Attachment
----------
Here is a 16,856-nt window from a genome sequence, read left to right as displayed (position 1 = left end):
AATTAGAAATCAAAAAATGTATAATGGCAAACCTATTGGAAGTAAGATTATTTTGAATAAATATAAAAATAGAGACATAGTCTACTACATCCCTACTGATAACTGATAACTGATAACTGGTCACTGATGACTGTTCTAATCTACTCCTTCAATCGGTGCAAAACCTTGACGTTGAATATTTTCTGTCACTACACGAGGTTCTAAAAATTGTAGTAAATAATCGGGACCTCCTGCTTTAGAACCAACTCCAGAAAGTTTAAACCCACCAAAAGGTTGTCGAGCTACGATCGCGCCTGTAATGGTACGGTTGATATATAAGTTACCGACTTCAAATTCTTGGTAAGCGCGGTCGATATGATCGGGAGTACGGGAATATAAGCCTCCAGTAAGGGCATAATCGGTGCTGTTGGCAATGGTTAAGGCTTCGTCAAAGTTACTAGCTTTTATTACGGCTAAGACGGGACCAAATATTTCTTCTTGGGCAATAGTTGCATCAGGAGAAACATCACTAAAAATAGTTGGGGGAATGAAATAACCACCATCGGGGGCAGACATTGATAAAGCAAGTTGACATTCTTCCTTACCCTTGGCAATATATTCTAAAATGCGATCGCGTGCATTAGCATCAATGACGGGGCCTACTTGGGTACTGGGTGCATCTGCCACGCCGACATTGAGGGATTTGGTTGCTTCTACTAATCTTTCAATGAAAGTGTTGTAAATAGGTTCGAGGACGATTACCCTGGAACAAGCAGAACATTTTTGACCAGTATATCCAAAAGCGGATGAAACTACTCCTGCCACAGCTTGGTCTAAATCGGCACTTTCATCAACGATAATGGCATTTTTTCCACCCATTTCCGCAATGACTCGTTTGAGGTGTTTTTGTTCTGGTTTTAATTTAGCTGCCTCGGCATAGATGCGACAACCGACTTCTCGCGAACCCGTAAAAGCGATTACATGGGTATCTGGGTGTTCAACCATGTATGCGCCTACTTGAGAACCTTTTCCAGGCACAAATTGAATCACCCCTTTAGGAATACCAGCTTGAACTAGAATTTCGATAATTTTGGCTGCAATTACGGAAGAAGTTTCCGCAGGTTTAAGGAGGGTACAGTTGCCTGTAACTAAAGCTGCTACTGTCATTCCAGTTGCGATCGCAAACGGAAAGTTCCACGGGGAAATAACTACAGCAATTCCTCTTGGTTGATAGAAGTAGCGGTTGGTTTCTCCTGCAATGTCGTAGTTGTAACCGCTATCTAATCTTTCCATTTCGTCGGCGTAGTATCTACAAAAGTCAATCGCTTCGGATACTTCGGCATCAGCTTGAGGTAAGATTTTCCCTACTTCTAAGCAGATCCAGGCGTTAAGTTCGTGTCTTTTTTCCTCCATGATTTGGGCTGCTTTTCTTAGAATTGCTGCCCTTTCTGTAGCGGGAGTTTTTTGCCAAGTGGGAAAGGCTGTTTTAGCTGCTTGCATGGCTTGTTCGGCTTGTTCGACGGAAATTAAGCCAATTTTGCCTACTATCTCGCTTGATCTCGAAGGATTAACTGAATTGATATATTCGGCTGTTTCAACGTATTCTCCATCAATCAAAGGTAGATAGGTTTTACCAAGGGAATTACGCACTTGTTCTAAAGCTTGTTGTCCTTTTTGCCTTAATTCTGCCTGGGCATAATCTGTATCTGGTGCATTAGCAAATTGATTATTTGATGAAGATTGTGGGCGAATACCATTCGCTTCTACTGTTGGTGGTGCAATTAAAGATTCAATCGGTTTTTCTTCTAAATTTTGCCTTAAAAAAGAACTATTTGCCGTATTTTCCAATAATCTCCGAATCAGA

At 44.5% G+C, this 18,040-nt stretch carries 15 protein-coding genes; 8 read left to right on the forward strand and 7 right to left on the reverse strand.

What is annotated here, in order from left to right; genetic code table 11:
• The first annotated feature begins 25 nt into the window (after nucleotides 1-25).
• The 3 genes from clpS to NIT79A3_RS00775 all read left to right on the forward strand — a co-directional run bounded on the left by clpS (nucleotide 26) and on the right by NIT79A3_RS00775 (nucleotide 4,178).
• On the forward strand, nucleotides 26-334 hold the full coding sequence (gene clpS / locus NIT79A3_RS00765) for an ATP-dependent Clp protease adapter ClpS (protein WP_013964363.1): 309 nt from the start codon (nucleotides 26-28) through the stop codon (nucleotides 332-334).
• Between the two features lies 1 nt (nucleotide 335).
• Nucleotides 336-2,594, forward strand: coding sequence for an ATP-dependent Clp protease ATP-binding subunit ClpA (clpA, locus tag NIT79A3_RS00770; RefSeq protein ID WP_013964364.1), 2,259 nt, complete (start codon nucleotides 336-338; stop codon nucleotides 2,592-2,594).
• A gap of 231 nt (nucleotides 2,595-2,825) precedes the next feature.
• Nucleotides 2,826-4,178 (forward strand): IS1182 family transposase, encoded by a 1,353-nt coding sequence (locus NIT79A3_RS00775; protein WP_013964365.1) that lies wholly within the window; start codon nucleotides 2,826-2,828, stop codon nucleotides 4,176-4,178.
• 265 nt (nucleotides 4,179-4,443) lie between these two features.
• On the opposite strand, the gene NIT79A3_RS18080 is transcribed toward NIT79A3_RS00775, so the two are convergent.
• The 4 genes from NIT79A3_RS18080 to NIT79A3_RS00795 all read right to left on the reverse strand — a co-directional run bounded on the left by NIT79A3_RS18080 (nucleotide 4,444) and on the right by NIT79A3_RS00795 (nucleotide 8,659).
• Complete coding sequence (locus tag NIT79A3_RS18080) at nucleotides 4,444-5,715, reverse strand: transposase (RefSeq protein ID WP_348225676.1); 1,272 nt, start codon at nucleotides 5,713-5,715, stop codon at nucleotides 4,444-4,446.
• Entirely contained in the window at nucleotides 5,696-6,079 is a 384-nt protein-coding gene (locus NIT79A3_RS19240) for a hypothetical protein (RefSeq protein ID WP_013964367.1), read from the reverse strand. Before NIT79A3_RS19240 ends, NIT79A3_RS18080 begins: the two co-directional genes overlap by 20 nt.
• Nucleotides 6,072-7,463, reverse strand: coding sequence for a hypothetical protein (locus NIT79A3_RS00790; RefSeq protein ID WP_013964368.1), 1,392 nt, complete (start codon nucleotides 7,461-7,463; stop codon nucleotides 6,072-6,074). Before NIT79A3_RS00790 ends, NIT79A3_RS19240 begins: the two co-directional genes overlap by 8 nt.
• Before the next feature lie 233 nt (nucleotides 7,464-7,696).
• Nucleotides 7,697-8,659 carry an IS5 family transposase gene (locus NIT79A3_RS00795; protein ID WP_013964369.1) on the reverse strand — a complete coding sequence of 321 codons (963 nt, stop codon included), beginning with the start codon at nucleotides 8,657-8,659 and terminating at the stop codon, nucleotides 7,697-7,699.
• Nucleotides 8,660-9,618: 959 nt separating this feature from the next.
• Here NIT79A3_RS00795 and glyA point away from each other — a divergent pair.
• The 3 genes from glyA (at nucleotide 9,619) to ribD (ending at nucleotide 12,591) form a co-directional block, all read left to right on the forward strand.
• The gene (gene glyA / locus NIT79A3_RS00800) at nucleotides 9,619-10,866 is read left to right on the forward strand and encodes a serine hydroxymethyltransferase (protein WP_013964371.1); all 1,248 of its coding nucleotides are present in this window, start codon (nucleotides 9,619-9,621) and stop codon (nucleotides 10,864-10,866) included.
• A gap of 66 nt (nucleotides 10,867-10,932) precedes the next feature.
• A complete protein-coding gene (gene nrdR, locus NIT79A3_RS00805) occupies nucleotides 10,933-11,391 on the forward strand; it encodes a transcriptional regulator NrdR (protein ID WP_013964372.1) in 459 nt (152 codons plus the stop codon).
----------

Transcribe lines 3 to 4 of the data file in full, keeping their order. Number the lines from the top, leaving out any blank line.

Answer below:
At 44.5% G+C, this 18,040-nt stretch carries 15 protein-coding genes; 8 read left to right on the forward strand and 7 right to left on the reverse strand.

What is annotated here, in order from left to right; genetic code table 11: